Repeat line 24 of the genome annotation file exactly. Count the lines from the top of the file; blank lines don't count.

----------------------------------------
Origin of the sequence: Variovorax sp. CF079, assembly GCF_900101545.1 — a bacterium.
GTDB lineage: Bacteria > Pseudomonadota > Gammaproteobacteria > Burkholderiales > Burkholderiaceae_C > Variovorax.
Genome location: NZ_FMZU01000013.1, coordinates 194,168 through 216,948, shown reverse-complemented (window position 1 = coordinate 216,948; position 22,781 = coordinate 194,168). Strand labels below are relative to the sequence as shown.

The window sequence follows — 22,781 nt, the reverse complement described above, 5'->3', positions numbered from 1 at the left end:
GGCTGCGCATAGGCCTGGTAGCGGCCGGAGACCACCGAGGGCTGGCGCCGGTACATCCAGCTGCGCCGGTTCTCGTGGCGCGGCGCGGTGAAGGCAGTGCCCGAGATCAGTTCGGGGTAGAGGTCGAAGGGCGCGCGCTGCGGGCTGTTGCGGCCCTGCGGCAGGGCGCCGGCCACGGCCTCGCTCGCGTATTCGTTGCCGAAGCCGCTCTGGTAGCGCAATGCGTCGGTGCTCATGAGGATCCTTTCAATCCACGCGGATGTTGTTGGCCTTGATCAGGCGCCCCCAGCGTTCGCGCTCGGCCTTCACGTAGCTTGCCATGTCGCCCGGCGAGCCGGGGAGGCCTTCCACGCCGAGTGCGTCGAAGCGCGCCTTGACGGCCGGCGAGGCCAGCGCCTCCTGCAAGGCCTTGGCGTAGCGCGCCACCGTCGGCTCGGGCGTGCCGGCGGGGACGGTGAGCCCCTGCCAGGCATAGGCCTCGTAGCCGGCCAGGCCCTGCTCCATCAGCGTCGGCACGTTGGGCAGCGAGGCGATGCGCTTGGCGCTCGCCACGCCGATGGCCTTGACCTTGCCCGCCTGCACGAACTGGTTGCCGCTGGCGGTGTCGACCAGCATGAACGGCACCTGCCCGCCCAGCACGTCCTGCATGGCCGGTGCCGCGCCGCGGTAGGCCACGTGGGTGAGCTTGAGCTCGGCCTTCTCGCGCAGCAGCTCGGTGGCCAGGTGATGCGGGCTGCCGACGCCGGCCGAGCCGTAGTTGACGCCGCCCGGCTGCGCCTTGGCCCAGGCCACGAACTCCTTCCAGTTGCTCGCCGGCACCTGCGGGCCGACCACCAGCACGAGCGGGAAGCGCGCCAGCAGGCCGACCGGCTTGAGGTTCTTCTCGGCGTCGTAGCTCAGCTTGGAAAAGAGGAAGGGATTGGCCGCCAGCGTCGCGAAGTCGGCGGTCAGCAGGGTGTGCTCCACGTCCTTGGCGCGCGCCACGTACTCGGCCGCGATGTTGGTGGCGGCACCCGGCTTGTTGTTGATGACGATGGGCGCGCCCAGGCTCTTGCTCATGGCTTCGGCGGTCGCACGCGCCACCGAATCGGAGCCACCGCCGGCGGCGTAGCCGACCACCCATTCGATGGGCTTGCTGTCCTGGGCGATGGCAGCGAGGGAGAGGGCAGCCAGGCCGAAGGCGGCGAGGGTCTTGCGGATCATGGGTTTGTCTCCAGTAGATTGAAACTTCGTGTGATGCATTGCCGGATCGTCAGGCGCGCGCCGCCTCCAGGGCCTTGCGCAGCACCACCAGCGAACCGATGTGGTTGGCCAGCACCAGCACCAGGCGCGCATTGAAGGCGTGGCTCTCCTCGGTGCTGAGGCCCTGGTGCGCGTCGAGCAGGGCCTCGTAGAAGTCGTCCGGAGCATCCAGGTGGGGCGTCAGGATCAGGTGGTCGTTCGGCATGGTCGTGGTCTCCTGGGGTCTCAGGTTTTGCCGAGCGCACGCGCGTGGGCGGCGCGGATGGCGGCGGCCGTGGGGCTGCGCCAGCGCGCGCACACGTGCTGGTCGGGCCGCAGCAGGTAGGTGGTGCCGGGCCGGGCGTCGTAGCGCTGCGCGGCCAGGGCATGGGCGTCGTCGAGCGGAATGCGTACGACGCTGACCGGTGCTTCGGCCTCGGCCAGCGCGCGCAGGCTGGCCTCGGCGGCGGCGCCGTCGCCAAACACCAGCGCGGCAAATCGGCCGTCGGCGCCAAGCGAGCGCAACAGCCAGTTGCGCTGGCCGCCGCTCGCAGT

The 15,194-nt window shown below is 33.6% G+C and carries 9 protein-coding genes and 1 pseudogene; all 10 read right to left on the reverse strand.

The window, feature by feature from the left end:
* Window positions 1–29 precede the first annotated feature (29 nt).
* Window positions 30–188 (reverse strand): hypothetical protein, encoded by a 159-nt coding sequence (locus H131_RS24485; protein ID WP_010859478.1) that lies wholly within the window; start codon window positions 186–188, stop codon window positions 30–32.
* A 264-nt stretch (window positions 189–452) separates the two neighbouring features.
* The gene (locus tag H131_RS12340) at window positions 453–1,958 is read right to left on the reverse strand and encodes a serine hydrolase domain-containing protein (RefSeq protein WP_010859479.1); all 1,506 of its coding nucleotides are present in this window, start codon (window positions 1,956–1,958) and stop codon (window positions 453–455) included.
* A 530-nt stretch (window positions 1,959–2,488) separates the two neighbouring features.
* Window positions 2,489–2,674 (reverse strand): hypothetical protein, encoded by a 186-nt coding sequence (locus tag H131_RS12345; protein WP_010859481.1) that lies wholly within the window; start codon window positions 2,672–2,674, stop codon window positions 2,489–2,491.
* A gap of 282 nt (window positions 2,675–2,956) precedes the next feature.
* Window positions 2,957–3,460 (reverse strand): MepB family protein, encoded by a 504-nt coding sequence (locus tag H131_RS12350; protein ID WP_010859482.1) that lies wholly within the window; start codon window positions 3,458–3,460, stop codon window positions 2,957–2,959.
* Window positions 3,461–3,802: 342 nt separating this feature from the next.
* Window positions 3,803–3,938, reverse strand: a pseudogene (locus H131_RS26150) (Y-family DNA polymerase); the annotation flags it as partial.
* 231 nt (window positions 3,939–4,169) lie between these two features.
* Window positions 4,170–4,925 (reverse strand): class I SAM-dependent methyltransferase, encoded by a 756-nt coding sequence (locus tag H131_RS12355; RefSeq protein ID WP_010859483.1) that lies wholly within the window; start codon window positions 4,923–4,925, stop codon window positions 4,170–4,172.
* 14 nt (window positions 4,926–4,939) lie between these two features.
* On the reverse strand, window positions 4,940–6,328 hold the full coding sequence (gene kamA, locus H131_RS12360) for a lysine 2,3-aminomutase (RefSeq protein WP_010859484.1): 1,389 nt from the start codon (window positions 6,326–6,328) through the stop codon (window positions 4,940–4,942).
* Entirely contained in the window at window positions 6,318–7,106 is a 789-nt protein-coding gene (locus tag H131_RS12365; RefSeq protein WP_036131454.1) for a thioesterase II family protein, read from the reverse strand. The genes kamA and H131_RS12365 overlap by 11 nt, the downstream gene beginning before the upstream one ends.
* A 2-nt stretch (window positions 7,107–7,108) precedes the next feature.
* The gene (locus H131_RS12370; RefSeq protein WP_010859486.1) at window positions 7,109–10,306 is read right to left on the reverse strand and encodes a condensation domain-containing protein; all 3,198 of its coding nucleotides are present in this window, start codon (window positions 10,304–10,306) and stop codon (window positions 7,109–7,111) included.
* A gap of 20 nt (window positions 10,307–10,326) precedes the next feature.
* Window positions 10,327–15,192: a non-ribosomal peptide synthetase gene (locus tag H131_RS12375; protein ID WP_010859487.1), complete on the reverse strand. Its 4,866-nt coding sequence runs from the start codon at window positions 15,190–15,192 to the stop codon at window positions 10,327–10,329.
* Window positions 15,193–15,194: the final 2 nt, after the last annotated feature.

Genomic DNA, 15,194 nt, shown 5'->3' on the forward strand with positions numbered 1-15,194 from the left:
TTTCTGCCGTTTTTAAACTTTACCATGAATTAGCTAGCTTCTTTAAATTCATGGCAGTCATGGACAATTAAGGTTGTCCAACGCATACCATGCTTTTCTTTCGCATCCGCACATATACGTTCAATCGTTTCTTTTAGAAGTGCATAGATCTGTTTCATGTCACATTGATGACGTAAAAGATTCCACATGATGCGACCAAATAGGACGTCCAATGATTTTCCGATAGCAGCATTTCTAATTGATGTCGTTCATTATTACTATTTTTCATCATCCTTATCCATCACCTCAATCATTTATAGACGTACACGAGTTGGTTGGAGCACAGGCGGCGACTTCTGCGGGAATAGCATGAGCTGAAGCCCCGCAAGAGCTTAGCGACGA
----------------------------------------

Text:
* The gene (locus H131_RS12370; RefSeq protein WP_010859486.1) at window positions 7,109–10,306 is read right to left on the reverse strand and encodes a condensation domain-containing protein; all 3,198 of its coding nucleotides are present in this window, start codon (window positions 10,304–10,306) and stop codon (window positions 7,109–7,111) included.